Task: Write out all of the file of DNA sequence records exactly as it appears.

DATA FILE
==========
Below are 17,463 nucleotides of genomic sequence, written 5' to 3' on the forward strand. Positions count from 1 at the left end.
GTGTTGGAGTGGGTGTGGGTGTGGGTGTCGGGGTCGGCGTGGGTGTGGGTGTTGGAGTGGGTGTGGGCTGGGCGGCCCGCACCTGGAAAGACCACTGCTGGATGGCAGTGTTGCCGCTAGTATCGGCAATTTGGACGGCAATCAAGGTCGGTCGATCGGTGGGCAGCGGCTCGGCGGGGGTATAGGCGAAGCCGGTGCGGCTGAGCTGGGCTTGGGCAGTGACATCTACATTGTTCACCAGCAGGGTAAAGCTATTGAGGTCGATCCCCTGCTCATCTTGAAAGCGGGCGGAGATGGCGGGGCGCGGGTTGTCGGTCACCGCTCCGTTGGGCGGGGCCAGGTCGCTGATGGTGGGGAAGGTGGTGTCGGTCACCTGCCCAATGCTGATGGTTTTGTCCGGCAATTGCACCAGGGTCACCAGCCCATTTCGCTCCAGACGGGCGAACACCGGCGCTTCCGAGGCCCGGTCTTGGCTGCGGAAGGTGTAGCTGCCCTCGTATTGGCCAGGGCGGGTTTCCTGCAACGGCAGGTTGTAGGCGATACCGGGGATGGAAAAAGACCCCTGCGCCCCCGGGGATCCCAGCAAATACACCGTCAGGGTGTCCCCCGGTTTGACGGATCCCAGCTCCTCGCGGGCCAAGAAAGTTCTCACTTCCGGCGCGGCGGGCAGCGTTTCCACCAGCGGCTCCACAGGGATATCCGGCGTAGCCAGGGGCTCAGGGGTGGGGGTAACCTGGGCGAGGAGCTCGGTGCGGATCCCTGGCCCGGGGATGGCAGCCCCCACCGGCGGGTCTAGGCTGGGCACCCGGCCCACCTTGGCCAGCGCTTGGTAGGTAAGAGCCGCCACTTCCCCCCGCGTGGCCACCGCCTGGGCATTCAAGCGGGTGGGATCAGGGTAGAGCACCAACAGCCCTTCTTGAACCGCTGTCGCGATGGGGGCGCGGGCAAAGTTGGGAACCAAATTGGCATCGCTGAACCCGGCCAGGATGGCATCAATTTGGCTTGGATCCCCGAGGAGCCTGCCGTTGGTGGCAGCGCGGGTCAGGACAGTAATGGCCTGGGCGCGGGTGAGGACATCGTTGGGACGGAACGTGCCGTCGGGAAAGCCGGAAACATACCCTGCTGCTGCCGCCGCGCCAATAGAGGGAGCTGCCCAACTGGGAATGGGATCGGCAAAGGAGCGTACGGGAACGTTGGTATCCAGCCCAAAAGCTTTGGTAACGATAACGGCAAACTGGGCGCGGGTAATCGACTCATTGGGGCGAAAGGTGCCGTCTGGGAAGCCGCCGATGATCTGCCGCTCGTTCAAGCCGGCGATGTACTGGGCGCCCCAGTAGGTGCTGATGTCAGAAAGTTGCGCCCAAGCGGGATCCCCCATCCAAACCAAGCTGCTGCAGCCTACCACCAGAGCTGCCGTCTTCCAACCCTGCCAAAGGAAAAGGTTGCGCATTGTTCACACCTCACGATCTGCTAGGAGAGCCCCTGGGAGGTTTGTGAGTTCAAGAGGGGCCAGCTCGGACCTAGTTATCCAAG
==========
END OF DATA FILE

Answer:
Below are 17,463 nucleotides of genomic sequence, written 5' to 3' on the forward strand. Positions count from 1 at the left end.
GTGTTGGAGTGGGTGTGGGTGTGGGTGTCGGGGTCGGCGTGGGTGTGGGTGTTGGAGTGGGTGTGGGCTGGGCGGCCCGCACCTGGAAAGACCACTGCTGGATGGCAGTGTTGCCGCTAGTATCGGCAATTTGGACGGCAATCAAGGTCGGTCGATCGGTGGGCAGCGGCTCGGCGGGGGTATAGGCGAAGCCGGTGCGGCTGAGCTGGGCTTGGGCAGTGACATCTACATTGTTCACCAGCAGGGTAAAGCTATTGAGGTCGATCCCCTGCTCATCTTGAAAGCGGGCGGAGATGGCGGGGCGCGGGTTGTCGGTCACCGCTCCGTTGGGCGGGGCCAGGTCGCTGATGGTGGGGAAGGTGGTGTCGGTCACCTGCCCAATGCTGATGGTTTTGTCCGGCAATTGCACCAGGGTCACCAGCCCATTTCGCTCCAGACGGGCGAACACCGGCGCTTCCGAGGCCCGGTCTTGGCTGCGGAAGGTGTAGCTGCCCTCGTATTGGCCAGGGCGGGTTTCCTGCAACGGCAGGTTGTAGGCGATACCGGGGATGGAAAAAGACCCCTGCGCCCCCGGGGATCCCAGCAAATACACCGTCAGGGTGTCCCCCGGTTTGACGGATCCCAGCTCCTCGCGGGCCAAGAAAGTTCTCACTTCCGGCGCGGCGGGCAGCGTTTCCACCAGCGGCTCCACAGGGATATCCGGCGTAGCCAGGGGCTCAGGGGTGGGGGTAACCTGGGCGAGGAGCTCGGTGCGGATCCCTGGCCCGGGGATGGCAGCCCCCACCGGCGGGTCTAGGCTGGGCACCCGGCCCACCTTGGCCAGCGCTTGGTAGGTAAGAGCCGCCACTTCCCCCCGCGTGGCCACCGCCTGGGCATTCAAGCGGGTGGGATCAGGGTAGAGCACCAACAGCCCTTCTTGAACCGCTGTCGCGATGGGGGCGCGGGCAAAGTTGGGAACCAAATTGGCATCGCTGAACCCGGCCAGGATGGCATCAATTTGGCTTGGATCCCCGAGGAGCCTGCCGTTGGTGGCAGCGCGGGTCAGGACAGTAATGGCCTGGGCGCGGGTGAGGACATCGTTGGGACGGAACGTGCCGTCGGGAAAGCCGGAAACATACCCTGCTGCTGCCGCCGCGCCAATAGAGGGAGCTGCCCAACTGGGAATGGGATCGGCAAAGGAGCGTACGGGAACGTTGGTATCCAGCCCAAAAGCTTTGGTAACGATAACGGCAAACTGGGCGCGGGTAATCGACTCATTGGGGCGAAAGGTGCCGTCTGGGAAGCCGCCGATGATCTGCCGCTCGTTCAAGCCGGCGATGTACTGGGCGCCCCAGTAGGTGCTGATGTCAGAAAGTTGCGCCCAAGCGGGATCCCCCATCCAAACCAAGCTGCTGCAGCCTACCACCAGAGCTGCCGTCTTCCAACCCTGCCAAAGGAAAAGGTTGCGCATTGTTCACACCTCACGATCTGCTAGGAGAGCCCCTGGGAGGTTTGTGAGTTCAAGAGGGGCCAGCTCGGACCTAGTTATCCAAG